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Five Takeaways: Greg Manusky On ESPN 980


Here's five takeaways from Redskins defensive coordinator Greg Manusky's appearance on ESPN 980's "Cooley And Kevin" on Thursday, March 16, 2017.

1, Manusky is a "pressure guy" when it comes to his defensive philosophy. That's why he believes the defense will improve in 2017 under his guidance. 
Returning to the role of defensive coordinator after previous experience in the role with the Indianapolis Colts, San Diego Chargers and San Francisco 49ers, Manusky wants to bring an attacking mentality back to Washington's defense.

"I think most of the games are won in two-minute situations," Manusky said. "It could always come down to a field goal or touchdown. The last couple of years when I was in Indy, I spent too many hours on two-minute and third-down situations. You learn over the years how to attack the protections that teams were giving you. I'm going to try to put the guys in the best position possible to defeat their man and make a play."

Washington's defense is still in the process of being reconstructed, as defensive ends Chris Baker – signed by the Tampa Bay Buccaneers and Ricky Jean Francois – released – have departed while Terrell McClain, Stacy McGee and D.J. Swearinger have been picked up in the last week.

While the Redskins will continue to seek veteran additions in free agency, Manusky's hope is that quite a few of the team's 10 picks in this year's draft will be used on defensive players.

"When we get to it we are going to build this team through the draft more," Manusky said. "In free agency, its guys who fill a need for us and last year we didn't play good enough upfront. The running game wasn't good enough even in the passing game it wasn't. With both these guys, Stacy McGee is a talented guy with good movement skills and a long player that can press the pocket by beating tackles and guards. With McClain the same thing, gives me jump. He has a little bit of juice and waggle inside, so he can get out the quarterback. He has heavy hands that he can lay on blockers and can post on the double teams which is great for him."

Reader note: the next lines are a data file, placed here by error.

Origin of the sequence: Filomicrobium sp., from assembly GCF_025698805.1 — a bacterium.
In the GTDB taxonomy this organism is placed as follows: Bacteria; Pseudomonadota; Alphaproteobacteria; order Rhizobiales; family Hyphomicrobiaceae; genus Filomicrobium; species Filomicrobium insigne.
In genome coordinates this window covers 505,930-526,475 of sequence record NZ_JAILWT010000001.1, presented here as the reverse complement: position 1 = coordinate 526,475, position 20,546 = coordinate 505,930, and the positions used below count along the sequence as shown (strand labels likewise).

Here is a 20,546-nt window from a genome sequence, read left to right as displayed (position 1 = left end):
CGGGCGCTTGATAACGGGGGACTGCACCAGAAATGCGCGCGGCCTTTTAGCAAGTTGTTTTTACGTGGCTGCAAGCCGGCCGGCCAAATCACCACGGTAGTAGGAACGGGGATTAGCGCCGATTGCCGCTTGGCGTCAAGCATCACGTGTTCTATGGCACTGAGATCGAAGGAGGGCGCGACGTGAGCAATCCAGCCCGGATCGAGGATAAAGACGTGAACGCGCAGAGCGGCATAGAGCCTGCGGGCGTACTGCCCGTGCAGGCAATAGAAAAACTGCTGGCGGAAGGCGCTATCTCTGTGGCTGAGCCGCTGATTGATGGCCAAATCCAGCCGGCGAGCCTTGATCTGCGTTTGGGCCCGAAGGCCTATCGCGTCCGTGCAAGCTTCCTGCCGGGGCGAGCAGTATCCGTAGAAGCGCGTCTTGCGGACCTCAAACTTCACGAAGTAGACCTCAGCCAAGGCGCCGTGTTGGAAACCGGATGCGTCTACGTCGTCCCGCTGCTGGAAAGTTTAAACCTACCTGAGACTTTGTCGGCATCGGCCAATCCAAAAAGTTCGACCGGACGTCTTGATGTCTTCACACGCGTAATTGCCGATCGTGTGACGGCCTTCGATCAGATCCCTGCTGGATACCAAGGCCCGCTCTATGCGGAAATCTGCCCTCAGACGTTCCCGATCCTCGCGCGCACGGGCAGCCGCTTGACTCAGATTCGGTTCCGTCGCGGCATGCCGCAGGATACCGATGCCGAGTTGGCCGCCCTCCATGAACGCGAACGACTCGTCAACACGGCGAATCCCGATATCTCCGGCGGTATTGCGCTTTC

2. Manusky thinks Su'a Cravens and Swearinger will work well together at safety.
The Redskins will have a new set of safeties to work with for the upcoming season, with Cravens moving back to the position he played in college after a year at inside linebacker and Swearinger plucked from the Arizona Cardinals in free agency.  

Check out these photos of safety D.J. Swearinger.

While the two have some similarities, Manusky envisions a tandem that will help the defensive backfield make more plays in 2017.

"Swearinger when he was in Arizona -- he was in Houston for a number of years -- played mostly the dime position, which is the dime position," Manusky said. "And then he would move back to the back end. He is a safety and a hard-hitting guy who can play in space. He can cover in situations but overall he is a veteran that knows angles and knows his site line. It will help Su'a a little bit who is going to be playing safety. 'I've got a veteran guy back there who has some speed who is a downhill guy that can tackle in space,' which is what we are looking for."

Cravens will play closer to the line while Swearinger will be the deep safety.

"You usually have a guy who is more of a box player, which would be Su'a, and put Swearinger back in the post," Manusky said. "He can track the ball and make plays. That is what he did a good job last year in Arizona."

3. The hope is that DeAngelo Hall will want to return for a 14th NFL season.
Even though it appears, for now, that Swearinger and Cravens will be the starting safeties entering the 2017 season, the Redskins hope to have their senior-most member of the secondary back in the fold.